Deep Learning Algorithms for Weather Forecasting and Climate Prediction

A special issue of Atmosphere (ISSN 2073-4433). This special issue belongs to the section "Atmospheric Techniques, Instruments, and Modeling".

Deadline for manuscript submissions: 14 June 2024 | Viewed by 3896

Special Issue Editor


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Guest Editor
School of Software Engineering, Tongji University, Shanghai, China
Interests: climate prediction; weather forecasting; spatio-temporal data analysis; artificial intelligence and its interpretability; machine learning

Special Issue Information

Dear Colleagues,

Human society and natural ecosystems are vulnerable to weather and climate change, which have considerable impacts. Therefore, there is an urgent need for useful and credible information for weather and climate services. In recent years, deep learning is widely used in meteorological research and have made great progress in tasks such as weather forecasting and climate prediction. However, deep learning still has two problems: the first is the poor generalization ability of models, which often underestimate or even miss extreme events, and the second is the lack of physical consistency, weak interpretability, and poor credibility of "black box" models. Recent advances such as graph convolutional networks, attention mechanisms, and full residual encoder–decoders have helped to enhance learning using limited samples, reducing overfitting and bias. In addition, introducing a priori physical knowledge in deep learning models by designing special network structures or loss functions can improve the forecasting skill and interpretability of AI.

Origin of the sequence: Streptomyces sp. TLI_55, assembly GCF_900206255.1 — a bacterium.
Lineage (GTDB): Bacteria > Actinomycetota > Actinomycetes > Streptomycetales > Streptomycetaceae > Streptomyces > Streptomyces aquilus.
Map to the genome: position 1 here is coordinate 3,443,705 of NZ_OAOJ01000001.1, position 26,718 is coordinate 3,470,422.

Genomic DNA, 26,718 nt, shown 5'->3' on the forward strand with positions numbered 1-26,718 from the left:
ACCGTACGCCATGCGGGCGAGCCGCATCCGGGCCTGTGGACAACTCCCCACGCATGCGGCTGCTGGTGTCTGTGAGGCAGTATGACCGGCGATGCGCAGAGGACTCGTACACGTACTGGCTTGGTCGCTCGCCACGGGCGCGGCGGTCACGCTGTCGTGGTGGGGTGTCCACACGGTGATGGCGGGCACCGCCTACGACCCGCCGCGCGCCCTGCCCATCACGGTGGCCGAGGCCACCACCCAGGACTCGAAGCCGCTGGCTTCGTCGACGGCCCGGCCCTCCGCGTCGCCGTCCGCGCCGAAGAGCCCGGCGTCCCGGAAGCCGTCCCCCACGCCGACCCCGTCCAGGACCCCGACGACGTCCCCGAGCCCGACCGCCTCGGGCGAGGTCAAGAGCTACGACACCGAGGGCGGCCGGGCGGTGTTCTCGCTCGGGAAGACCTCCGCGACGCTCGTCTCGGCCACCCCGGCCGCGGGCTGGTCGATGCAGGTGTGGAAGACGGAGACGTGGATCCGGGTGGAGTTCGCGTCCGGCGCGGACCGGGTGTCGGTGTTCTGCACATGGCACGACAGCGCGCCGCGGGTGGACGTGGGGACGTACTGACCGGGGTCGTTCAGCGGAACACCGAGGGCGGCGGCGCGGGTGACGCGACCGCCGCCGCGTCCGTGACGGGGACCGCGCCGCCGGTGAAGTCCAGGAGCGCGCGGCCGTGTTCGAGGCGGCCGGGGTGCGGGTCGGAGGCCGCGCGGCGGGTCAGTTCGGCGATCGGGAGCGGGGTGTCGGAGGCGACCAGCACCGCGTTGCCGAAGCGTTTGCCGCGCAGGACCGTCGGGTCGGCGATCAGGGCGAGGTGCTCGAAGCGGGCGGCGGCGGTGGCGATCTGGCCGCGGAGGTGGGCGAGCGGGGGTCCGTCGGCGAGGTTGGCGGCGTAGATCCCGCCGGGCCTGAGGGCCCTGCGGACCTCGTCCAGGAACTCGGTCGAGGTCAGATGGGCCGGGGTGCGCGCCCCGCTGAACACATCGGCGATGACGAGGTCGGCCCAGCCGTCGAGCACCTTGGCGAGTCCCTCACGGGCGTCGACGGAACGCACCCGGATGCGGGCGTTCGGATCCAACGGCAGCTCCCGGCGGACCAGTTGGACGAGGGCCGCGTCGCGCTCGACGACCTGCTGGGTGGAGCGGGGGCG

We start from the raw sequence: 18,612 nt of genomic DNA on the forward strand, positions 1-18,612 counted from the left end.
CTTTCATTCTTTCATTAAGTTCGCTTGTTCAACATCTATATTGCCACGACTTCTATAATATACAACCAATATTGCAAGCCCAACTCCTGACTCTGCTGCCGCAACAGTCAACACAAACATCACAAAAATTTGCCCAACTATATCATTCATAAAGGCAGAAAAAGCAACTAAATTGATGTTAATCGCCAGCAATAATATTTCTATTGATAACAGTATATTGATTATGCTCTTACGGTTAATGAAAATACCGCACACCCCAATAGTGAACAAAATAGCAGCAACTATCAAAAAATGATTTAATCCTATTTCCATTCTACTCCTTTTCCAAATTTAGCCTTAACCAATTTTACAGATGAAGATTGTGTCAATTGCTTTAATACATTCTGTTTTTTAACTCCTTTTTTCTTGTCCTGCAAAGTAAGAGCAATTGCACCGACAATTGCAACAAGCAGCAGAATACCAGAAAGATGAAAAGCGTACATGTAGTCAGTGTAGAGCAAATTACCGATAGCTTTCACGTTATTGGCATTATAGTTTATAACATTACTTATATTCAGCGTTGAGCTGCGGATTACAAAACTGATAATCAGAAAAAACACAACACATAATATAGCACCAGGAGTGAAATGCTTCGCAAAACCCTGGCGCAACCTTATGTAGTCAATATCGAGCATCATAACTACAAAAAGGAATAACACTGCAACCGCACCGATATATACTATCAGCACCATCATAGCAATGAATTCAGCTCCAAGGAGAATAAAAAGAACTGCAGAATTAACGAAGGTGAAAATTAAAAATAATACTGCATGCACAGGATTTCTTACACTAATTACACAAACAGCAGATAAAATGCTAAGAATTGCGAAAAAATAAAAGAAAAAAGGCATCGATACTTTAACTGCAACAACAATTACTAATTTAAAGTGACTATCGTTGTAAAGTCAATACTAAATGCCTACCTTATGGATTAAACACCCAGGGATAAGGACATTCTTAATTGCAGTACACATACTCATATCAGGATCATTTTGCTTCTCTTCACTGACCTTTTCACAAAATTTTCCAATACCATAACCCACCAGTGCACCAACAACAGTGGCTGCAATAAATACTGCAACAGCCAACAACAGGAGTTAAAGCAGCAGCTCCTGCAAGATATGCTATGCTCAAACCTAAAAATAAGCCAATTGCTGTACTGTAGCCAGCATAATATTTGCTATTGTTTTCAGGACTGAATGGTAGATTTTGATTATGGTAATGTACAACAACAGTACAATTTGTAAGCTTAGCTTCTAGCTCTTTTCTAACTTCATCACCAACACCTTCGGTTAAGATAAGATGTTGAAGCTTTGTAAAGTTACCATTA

This Special Issue aims to promote the publication of original research and reviews that focus on deep learning algorithms for weather forecasting and climate prediction. Submissions are welcome covering a wide range of topics, including, but not limited to:

  1. the application of deep learning in climate prediction;
  2. the application of deep learning in weather forecasting, such as NAO, tropical cyclone, precipitation, etc;
  3. the comparison of different methods to illustrate the effectiveness of deep learning;
  4. the interpretation of the models and results.

Dr. Shijin Yuan
Guest Editor

Manuscript Submission Information

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Keywords

  • climate prediction
  • severe weather forecasting
  • spatio-temporal data analysis
  • artificial intelligence and its interpretability
  • machine learning
  • intelligent algorithm development
  • data assimilation

Published Papers (4 papers)